Friday, 24th October 2014
I get the distinct feeling that I’ve been here before.
The flat landscape densely populated by cultivated trees with a periodic patch of tightly spaced vines filling in the gaps. The brick, gold, russet and amber coloured farmhouses dotted amongst the orchards. The sense of every spare centimetre of land having been put to productive use. And the long, arrow-straight road cutting directly through the middle.
Except that last time I experienced these things the trees were almonds, not olives. The cars were big Dodge and Ford trucks, not Fiat 500s and Opel Corsas. And the signs were mostly in Spanish, not Italian.
The similarity, though, is striking and it doesn’t abate as we climb into the hills. Even the huge bank of wind turbines stretching across the hills were present in California.
We’ve landed at Bari airport on the eastern side of Italy, flying in over the Adriatic. We should have been heading for Naples, but they’re on strike and Thomas Cook has taken the decision to divert. Neither our fellow passengers nor the ground staff seem to have heard of Bari, much less know where it is.
But we’ve arrived and filtered through the airport. We get the impression that an international arrival here is a big event, but perhaps that’s unfair. They’ve clearly seen planes before. Perhaps it’s tourists that are new.
All credit to Thomas Cook, the whole thing runs seamlessly. We are welcomed out of the airport and guided to our coach by the helpful and bubbly Andrea. “I’ve never been to Bari before,” she chirpily informs us as we set off, “and don’t make me come again!”
The main difference between here and California Central Valley is that here it’s heavily overcast and a bit chilly. “It’s beauuuuutiful in Sorrento,” Andrea informs us as the rain starts to batter the coach windscreen, clearly not appreciating her excursion.
Together with a comfort break at a motorway service area (much the same wherever you go) it’s about four hours in the coach to add to the three spent in the air. But for me I find this opportunity to witness the different landscape in the east, and the journey over the hills to the Amalfi coast as very much part of the experience. Thank you, Neapolitan strikers.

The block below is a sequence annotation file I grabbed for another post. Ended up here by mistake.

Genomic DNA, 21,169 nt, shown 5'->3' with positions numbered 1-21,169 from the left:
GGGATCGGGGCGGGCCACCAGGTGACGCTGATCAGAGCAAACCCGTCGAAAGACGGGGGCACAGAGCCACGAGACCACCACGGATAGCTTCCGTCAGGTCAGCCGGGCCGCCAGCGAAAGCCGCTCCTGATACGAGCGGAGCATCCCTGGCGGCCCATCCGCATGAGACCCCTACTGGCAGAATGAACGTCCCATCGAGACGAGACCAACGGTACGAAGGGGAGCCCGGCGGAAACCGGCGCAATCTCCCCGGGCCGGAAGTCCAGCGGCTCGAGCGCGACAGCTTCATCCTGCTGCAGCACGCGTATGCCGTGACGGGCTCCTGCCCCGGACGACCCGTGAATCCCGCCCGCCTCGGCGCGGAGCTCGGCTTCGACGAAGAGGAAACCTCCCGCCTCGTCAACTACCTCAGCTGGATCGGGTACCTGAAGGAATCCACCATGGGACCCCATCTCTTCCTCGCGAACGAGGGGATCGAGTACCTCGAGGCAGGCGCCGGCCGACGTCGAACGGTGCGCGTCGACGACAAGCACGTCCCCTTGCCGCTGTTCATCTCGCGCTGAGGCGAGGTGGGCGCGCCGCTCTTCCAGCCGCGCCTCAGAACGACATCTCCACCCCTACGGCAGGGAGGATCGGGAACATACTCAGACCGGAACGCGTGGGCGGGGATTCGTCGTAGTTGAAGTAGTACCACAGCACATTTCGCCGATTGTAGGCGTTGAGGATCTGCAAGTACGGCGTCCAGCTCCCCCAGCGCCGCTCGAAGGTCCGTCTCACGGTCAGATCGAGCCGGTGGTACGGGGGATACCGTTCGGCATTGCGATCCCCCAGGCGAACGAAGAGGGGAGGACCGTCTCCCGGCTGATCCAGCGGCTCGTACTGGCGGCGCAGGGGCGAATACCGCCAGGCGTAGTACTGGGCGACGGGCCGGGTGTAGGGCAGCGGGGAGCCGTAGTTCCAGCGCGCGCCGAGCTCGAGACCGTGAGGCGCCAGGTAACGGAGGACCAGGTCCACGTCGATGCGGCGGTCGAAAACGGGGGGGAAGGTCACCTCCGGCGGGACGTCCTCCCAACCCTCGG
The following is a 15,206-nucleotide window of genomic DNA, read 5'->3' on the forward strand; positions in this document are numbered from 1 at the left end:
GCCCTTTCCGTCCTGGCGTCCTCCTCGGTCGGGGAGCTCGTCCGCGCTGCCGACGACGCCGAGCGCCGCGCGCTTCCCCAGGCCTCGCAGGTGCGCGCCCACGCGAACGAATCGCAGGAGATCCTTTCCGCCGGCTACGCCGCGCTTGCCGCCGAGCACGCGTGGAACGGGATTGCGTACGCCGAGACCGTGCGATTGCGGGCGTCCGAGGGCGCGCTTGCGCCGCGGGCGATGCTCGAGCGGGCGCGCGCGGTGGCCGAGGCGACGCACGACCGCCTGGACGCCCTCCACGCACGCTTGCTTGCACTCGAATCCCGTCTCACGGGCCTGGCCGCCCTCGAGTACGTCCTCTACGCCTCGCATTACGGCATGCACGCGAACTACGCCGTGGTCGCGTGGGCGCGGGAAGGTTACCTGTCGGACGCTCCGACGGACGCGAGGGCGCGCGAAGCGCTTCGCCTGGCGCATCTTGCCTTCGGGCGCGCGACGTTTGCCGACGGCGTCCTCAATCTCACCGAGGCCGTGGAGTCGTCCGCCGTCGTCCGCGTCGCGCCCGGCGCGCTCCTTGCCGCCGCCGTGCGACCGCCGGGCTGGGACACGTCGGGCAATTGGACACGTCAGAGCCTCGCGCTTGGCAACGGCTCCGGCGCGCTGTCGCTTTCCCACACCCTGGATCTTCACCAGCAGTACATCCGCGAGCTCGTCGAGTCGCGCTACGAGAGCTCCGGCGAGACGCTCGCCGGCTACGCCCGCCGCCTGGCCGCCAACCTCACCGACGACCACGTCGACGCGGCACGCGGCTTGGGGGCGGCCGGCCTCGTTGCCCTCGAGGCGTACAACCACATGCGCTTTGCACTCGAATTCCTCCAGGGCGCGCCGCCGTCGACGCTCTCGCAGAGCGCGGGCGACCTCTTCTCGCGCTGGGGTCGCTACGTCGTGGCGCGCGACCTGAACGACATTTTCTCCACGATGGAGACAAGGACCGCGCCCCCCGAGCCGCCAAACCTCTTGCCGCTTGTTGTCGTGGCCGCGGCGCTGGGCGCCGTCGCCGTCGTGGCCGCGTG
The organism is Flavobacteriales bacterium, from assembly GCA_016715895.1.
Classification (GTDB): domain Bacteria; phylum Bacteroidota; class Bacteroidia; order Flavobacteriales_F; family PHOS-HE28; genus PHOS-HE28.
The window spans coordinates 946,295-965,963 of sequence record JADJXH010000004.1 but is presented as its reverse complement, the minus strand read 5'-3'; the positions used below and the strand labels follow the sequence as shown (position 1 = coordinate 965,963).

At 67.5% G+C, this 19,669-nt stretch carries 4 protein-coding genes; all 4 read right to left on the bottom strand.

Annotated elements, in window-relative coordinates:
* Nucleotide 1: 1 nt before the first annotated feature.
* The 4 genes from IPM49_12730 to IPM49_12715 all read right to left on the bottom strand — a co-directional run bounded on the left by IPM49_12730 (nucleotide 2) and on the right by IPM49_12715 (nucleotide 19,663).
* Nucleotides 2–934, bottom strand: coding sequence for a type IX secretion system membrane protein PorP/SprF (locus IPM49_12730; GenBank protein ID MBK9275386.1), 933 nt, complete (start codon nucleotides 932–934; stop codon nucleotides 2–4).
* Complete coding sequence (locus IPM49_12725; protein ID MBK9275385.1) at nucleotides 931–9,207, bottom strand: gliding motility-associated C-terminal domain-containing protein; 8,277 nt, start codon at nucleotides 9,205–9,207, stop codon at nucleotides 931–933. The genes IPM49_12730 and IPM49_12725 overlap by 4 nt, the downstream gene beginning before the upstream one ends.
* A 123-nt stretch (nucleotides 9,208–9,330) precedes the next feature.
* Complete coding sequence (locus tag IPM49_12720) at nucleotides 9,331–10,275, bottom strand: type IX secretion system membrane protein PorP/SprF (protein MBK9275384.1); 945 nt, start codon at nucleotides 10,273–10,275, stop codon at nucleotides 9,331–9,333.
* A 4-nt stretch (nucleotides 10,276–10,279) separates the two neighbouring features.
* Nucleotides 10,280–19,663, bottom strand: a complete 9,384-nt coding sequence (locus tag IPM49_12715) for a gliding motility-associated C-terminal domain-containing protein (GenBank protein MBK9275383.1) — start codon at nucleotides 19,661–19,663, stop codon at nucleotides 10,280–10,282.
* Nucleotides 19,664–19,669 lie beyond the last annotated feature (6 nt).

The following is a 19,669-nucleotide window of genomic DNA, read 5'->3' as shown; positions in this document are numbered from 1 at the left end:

The foothills rising up from the plain are again reminiscent of our drive across California a couple of years ago, as the rich farmland turns into rolling hills and green slopes. But as we carve deeper into the country, the landscape changes. The patchwork of colours, the intensity of the land, and especially the frequency and design of the buildings start to take on a distinct feel, looking much more like the Italy I might have expected. Villages cluster atop some of the hills like barnacles in a very unAmerican way, houses jostling for space as they cling on to avoid dropping off the tops into the valleys below.
We reach Avellino and the hills have turned to mountains, meaning less cultivation as the trees become a tangle of dark green foliage instead of neat rows of olives, and the buildings cluster the sides and base of the slopes as they abandon the peaks. We stop for a break, and soon after setting off again I’m struck by the unusual shape of one mountain, curious ridges running down its sides as though it has been concertina folded. As I’m pondering how it acquired this design, Andrea picks up her mike to fill me in. We are passing Mount Vesuvio, most famous of Europe’s volcanoes. That explains it, then.
We skirt Naples, a jumbled riot of concrete spreading across the Bay area. Again every spare metre of land is occupied, this time by a block of homes, all appearing to have a line of washing hanging outside. The buildings aren’t in great condition, in fact the vast majority could do with a repaint and some repair work. Andrea tells us that Al Capone’s parents came from here, and despite the beauty of the bay as it conjoins with the sea and the mountains it’s clear that this is a land of contrasts for the people who live here.
We head towards Sorrento and our coach enters a series of tunnels. We emerge from the last one into a land that’s different again. This is the scenic Amalfi coast that poets and princes have visited for centuries to find their inspiration, and it’s why we’re here too. The view across the bay is outstanding, the sky is blue and the road is tortuous as it grips the coastline. Sorrento awaits. Our holiday has begun!